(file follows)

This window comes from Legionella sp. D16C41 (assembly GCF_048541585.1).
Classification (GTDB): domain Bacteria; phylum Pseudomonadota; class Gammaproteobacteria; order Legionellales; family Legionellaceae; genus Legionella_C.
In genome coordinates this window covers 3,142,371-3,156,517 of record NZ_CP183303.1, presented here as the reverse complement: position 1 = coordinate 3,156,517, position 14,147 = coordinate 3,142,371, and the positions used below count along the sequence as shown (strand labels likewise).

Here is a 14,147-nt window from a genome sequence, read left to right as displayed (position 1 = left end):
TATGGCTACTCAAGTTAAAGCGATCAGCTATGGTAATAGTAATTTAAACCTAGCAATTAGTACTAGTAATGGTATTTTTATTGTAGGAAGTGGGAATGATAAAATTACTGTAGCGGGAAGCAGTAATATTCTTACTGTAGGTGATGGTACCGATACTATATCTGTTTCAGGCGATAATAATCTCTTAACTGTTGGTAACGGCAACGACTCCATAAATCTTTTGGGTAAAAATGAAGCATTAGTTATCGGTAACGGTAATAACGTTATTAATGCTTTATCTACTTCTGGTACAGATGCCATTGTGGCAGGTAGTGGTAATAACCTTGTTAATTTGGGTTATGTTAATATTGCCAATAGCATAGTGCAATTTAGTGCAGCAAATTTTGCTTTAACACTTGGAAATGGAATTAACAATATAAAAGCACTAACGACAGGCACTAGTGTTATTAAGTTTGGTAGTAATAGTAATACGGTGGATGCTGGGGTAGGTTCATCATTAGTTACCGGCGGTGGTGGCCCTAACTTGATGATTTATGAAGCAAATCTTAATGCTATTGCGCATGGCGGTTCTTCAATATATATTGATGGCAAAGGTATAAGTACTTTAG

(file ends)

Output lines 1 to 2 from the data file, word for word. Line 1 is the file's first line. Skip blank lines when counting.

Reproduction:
This window comes from Legionella sp. D16C41 (assembly GCF_048541585.1).
Classification (GTDB): domain Bacteria; phylum Pseudomonadota; class Gammaproteobacteria; order Legionellales; family Legionellaceae; genus Legionella_C.